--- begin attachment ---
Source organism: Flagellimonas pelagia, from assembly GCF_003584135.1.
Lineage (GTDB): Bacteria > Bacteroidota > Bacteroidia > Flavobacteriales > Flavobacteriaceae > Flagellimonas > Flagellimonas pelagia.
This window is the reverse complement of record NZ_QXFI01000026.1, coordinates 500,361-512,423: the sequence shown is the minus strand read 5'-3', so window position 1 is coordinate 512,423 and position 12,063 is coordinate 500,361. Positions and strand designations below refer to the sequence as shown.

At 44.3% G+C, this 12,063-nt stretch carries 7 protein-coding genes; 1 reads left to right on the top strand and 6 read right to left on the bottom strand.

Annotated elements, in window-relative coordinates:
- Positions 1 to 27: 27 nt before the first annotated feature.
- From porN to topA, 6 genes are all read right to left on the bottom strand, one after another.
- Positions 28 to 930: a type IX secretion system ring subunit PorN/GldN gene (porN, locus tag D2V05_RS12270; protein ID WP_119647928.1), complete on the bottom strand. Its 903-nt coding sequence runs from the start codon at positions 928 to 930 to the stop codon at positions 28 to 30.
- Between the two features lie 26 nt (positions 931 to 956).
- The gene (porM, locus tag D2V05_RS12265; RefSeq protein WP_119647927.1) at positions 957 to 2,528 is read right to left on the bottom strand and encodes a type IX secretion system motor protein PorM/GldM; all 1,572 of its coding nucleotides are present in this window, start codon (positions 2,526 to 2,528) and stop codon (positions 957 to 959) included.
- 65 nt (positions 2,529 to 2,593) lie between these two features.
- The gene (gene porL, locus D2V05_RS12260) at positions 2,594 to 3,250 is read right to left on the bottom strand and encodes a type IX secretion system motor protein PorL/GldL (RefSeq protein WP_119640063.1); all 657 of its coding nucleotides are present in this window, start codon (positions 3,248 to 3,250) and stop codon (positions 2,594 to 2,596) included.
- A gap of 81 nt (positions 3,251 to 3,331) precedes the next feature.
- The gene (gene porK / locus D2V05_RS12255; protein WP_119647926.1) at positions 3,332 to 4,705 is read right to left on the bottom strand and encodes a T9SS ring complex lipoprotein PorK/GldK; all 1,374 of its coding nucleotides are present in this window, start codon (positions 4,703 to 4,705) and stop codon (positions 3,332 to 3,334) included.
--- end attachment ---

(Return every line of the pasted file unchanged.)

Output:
Source organism: Flagellimonas pelagia, from assembly GCF_003584135.1.
Lineage (GTDB): Bacteria > Bacteroidota > Bacteroidia > Flavobacteriales > Flavobacteriaceae > Flagellimonas > Flagellimonas pelagia.
This window is the reverse complement of record NZ_QXFI01000026.1, coordinates 500,361-512,423: the sequence shown is the minus strand read 5'-3', so window position 1 is coordinate 512,423 and position 12,063 is coordinate 500,361. Positions and strand designations below refer to the sequence as shown.

At 44.3% G+C, this 12,063-nt stretch carries 7 protein-coding genes; 1 reads left to right on the top strand and 6 read right to left on the bottom strand.

Annotated elements, in window-relative coordinates:
- Positions 1 to 27: 27 nt before the first annotated feature.
- From porN to topA, 6 genes are all read right to left on the bottom strand, one after another.
- Positions 28 to 930: a type IX secretion system ring subunit PorN/GldN gene (porN, locus tag D2V05_RS12270; protein ID WP_119647928.1), complete on the bottom strand. Its 903-nt coding sequence runs from the start codon at positions 928 to 930 to the stop codon at positions 28 to 30.
- Between the two features lie 26 nt (positions 931 to 956).
- The gene (porM, locus tag D2V05_RS12265; RefSeq protein WP_119647927.1) at positions 957 to 2,528 is read right to left on the bottom strand and encodes a type IX secretion system motor protein PorM/GldM; all 1,572 of its coding nucleotides are present in this window, start codon (positions 2,526 to 2,528) and stop codon (positions 957 to 959) included.
- 65 nt (positions 2,529 to 2,593) lie between these two features.
- The gene (gene porL, locus D2V05_RS12260) at positions 2,594 to 3,250 is read right to left on the bottom strand and encodes a type IX secretion system motor protein PorL/GldL (RefSeq protein WP_119640063.1); all 657 of its coding nucleotides are present in this window, start codon (positions 3,248 to 3,250) and stop codon (positions 2,594 to 2,596) included.
- A gap of 81 nt (positions 3,251 to 3,331) precedes the next feature.
- The gene (gene porK / locus D2V05_RS12255; protein WP_119647926.1) at positions 3,332 to 4,705 is read right to left on the bottom strand and encodes a T9SS ring complex lipoprotein PorK/GldK; all 1,374 of its coding nucleotides are present in this window, start codon (positions 4,703 to 4,705) and stop codon (positions 3,332 to 3,334) included.